1. As I understand the FOTA restriction on how much wind tunnel and CFD work a team can do is on a per-week basis so I think they could.

      See these article for more on the restriction and how McLaren and Lotus strike the balance between wind tunnel and CFD:

      Ferrari pile on the miles as McLaren focus on simulation
      Factory upgrades to boost Lotus in 2011

    2. Is CFD limited by the number of hours too, or is the processing power limited, or both?

      1. Processing power (more on that in the Lotus article).

  8. They’re limited to ‘x’ teraflops. How they divide it between CFD and the tunnel results is up to them I think.

  9. I’m very fond of CFD. One big advantage of CFD over a wind tunnel is that it gives aerodynamicists and engineers insight into the behaviour of flow structures. CFD can show you where the downforce is coming from by looking at the flow behaviour around a car, and you can pursue even more if you can tweak the design or add a few parts.

    But as good as CFD can get, it’s still a simulation. When you’re dealing with unsteadiness around a race car it’s difficult to fully trust CFD. One example is if you want to do development on a rear brake duct or the diffuser. The flow that arrives there is so disturbed that it’s difficult for us to believe the data that’s coming from CFD.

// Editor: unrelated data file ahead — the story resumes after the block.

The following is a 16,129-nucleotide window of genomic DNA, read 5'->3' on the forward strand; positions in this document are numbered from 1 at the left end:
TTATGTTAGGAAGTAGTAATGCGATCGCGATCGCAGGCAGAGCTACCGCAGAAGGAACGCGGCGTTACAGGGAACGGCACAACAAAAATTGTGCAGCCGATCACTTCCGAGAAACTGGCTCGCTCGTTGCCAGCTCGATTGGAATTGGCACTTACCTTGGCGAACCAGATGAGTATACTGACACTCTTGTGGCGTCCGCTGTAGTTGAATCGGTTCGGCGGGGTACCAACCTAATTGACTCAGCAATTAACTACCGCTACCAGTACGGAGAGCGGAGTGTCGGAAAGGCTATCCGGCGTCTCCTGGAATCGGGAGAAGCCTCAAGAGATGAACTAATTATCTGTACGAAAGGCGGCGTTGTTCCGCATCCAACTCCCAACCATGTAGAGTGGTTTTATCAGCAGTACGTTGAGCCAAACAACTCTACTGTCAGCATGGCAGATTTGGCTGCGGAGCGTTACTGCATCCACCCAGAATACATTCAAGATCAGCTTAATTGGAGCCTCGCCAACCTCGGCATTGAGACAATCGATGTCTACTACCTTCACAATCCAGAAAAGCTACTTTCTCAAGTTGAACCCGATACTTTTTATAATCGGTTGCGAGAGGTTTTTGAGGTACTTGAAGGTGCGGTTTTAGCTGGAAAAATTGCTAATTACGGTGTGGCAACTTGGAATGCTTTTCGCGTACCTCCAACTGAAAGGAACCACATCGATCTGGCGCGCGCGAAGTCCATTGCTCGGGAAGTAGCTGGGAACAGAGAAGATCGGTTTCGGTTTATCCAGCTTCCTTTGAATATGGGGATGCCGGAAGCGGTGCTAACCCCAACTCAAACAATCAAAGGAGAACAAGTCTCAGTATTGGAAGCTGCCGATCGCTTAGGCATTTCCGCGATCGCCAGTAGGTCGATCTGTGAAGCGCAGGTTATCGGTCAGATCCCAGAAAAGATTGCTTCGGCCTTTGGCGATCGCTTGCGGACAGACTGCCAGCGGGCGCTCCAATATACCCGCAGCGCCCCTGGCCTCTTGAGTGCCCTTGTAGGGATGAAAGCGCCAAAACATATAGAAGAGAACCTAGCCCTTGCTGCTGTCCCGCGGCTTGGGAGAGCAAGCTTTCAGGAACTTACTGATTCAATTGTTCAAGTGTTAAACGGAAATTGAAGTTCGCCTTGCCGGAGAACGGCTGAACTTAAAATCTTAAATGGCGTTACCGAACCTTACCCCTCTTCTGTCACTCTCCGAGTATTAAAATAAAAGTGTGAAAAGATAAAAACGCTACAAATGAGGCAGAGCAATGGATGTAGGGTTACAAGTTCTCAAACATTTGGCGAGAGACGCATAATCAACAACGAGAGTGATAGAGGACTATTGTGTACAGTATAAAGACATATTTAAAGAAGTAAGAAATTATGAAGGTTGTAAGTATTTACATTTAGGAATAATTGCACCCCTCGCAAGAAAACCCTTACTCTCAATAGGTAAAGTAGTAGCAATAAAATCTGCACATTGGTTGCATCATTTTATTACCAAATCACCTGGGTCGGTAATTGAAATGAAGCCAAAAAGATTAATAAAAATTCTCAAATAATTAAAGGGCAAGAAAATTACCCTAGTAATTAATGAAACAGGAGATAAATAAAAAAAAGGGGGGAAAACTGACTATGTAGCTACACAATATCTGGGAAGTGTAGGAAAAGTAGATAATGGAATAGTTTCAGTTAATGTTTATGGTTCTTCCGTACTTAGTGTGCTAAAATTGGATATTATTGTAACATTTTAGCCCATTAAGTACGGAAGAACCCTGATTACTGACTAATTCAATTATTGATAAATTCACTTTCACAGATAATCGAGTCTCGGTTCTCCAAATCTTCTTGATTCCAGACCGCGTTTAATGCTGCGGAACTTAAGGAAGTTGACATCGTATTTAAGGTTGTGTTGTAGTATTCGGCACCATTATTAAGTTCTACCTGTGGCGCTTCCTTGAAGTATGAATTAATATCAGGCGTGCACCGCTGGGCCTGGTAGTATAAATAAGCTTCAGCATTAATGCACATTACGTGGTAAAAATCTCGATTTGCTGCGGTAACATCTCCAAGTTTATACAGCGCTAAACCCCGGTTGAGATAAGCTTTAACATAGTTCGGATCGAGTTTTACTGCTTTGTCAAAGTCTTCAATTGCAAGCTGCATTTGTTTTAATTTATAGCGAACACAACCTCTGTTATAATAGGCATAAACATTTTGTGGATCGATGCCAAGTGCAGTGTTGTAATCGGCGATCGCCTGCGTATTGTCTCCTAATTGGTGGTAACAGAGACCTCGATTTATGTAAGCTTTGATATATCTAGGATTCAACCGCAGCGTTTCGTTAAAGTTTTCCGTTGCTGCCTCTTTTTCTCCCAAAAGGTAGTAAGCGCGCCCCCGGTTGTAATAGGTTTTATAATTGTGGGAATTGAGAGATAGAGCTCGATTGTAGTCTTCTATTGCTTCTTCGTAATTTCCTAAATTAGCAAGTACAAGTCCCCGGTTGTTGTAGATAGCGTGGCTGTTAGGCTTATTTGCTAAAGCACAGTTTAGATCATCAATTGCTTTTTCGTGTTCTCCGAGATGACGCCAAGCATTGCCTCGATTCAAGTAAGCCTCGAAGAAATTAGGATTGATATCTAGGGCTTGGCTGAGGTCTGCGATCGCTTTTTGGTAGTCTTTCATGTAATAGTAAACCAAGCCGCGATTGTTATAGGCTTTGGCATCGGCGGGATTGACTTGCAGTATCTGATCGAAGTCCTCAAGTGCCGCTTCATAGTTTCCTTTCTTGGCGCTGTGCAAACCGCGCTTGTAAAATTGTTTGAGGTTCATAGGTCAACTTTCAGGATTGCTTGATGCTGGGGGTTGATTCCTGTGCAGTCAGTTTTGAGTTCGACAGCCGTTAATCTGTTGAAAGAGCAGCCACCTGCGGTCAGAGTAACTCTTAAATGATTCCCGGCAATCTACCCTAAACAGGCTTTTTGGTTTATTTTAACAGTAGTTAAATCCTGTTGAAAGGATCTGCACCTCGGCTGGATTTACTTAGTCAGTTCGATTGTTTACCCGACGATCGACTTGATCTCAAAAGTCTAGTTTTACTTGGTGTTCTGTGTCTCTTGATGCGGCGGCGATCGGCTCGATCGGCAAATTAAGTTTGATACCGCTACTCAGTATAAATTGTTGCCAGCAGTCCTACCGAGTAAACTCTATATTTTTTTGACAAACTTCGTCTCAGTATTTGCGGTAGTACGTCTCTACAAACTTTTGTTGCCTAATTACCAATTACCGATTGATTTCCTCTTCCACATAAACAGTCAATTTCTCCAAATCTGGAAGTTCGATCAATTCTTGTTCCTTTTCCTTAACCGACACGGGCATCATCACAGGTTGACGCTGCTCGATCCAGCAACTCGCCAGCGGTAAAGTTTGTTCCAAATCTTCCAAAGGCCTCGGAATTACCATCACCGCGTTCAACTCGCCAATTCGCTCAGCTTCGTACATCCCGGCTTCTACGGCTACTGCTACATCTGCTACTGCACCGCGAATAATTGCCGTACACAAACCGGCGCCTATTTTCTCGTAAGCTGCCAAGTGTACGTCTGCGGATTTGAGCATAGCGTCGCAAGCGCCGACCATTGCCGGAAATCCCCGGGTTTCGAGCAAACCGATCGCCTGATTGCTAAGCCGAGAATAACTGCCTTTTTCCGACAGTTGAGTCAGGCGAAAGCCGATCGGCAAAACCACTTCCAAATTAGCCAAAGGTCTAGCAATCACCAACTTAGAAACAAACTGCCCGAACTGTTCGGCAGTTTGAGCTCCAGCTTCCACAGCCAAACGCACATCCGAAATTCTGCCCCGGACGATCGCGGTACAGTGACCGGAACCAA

Our philosophy here is that we combine CFD and the wind tunnel for aerodynamic design.

    Lesmana Djayapertapa – CFD and R&D guy

    1. Bigbadderboom
      4th May 2011, 21:23

      Not being an aerodynamicist it always amazes me that you can get good enough corrolation between wind tunnel and CFD data. I can understand it’s use when testing single surfaces like rear wings, but it must be a nightmare with multiple surfaces, especially as F1 designers are often at the cutting edge of such designs. How is the data collected and how is it’s reliabilty to real world physics tested. I’m sure that software upgrades are always being implemented so how can so much confidence be placed in the data? As you say the best philosophy must be to use a combination of both, but it’s intriging that some teams place so much faith in it.